15 April 2007


A little while ago TWM referenced (and a long while ago responded to) a short meme asking what he didn't like that most people did. I thought it an interesting topic of conversation and brought it up at work, where it has now become a common non-sequiter to mention an example as it pops into our heads. Here, for prosperity's sake, are a few of my own.

1. Cheese - I can't stand it. To the point where it makes me physically ill. It could be an allergy or it could just be years of loathing that have conditioned a physical response.
2. Shrek - yeah, it just wasn't that great. For me. I didn't laugh, I didn't cry... I just yawned a bit.
3. Bob Marley - his music simply irritates me. It drains my patience.
4. Doughnuts - it's something about the texture.
5. Lying on the beach - it's boring and I always always always end up sunburned.

And to add a category: things I love that other people don't seem to:

1. Neck ties - I think they look distinguished and polished. If girls didn't looks like want-to-be punk rockers in them, I would wear one with my suit.
2. Oxfords - Men have an abundance of choices for this shoe, but what happened to the women's oxford?
3. English food - scones, custard, treacle tart, bangers and mash, fish and chips, cottage pie... what's not to love?

Oh, and pet peeves is a good one too (now I'm just getting carried away):

1. Using the "is" with a plural noun (even if you pronounce it as a contraction, "there's", it's still wrong).
2. Riding the elevator down one floor (um, stairs?).
3. Answering your cell phone in the middle of a conversation with someone who is physically sitting with you.

14 April 2007

On becoming a American Democrat

Despite being a citizen from birth, it took me a long time to become an American. I was born abroad, lived my elementary years and happiest teenage years in the United Kingdom and have travelled extensively throughout my life. As a result, I was able to see America through the eyes of the rest of world: as a materialistic, selfish, ignorant and greedy brute. For years I held tightly to my European identity, steadfastly refusing to be lumped in with the rest of the American herd.

Of all the things that could make me look past the surface of what it means to be an American, it was a popular tv show that changed my mind. The West Wing, and not my AP US History class, showed me the power of what is written in the US constitution. For all the idiotic ways it's thrown about (freedom fries anyone?) freedom really is a powerful concept. Similarly, the separation and balance of powers. If you don't get a sense of awe when you think about our constitution, I suggest you take a course on world politics or rent a few seasons of West Wing.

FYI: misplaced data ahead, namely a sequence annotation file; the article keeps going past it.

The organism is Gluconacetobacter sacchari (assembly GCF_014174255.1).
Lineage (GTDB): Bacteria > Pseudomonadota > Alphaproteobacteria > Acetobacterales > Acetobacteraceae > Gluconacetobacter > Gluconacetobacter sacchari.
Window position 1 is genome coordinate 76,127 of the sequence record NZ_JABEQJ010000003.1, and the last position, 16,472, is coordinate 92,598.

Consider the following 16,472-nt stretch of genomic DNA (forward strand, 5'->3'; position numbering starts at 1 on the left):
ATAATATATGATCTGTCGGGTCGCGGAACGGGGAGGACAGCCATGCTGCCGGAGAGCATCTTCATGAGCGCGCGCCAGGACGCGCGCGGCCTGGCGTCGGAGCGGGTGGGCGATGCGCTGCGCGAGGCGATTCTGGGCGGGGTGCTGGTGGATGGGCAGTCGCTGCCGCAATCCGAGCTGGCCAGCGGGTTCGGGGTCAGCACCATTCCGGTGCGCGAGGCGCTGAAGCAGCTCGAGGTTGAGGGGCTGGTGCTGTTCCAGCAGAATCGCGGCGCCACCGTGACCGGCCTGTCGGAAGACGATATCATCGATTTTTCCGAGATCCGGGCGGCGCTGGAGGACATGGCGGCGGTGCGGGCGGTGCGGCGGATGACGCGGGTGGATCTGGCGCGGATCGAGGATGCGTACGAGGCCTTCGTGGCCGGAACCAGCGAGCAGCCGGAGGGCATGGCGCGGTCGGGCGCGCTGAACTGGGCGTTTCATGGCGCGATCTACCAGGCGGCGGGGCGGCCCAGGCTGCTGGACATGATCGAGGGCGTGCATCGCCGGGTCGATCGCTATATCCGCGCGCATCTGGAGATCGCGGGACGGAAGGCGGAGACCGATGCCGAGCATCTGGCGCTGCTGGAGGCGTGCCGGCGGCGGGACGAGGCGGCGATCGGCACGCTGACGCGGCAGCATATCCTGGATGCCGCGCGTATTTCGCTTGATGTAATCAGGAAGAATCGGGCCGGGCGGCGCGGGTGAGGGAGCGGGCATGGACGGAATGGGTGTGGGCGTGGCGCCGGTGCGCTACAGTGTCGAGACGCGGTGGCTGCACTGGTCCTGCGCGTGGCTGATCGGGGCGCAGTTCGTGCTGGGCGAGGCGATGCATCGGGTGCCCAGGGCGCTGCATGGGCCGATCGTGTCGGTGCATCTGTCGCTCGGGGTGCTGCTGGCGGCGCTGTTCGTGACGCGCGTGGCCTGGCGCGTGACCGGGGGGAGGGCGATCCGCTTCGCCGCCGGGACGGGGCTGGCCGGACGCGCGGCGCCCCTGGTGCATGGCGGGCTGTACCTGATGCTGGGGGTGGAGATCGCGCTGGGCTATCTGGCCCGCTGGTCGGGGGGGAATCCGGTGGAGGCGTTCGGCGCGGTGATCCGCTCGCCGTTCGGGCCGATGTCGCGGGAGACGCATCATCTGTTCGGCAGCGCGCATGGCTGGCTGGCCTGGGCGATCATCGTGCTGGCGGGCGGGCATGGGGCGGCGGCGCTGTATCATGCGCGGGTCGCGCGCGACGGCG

I will admit that my father is a republican and I inherited my first political ideals from him. But even as I began to formulate my own, there was a lot to love about the republican party. I'm not talking about Bush Jr. and what you read in the NYT each morning, I'm talking about what the republican party originally stood for: individual liberty. To be a republican was to believe that people behave best when they are allowed to choose for themselves. That government should not legislate a moral agenda and that the constitution must be held sacred.

Unfortunately, the current version of the republican party more closely resembles the Catholic church in the middle ages than the founding ideals of the republicans. Apparently we are no longer capable of teaching our children morals, so we should put the 10 commandments in schools (violating the separation of church and state in that sacred constitution). Apparently the freedom of choice does not include those who disagree with what you would do with that freedom; if you are going to have gay sex or abort your pregnancy, you should no longer have the right to make your own choices. Apparently people cannot even be trusted with information, because if teenagers were taught to use a condom, they would all be having porn-style sex daily.

Let's not forget that one of the tenants of Christianity is to convert the non-believers. Our foray into Iraq is the ultimate mission - restyle the country in our own image. Bush's use of the word crusade may have been more appropriate than we are comfortable with.

His administration at home is run like the old church too - sealed executive orders, favours to friends, corruption, scandal, and a host of falsely accused victims (the attorney generals who where fired for... anybody?). His appointees appear to be chosen on the basis of their religion and not their resumes (Paul Krugman wrote an great editorial on this in the NYT).

And so I cannot, in good conscience, support the republican party. If I must institutionalise something, I would rather codify deed than thought. I would rather legislate welfare than religion and I would rather sacrifice free markets than free choice.

West Wing made me an American and evangelicals made me a Democrat.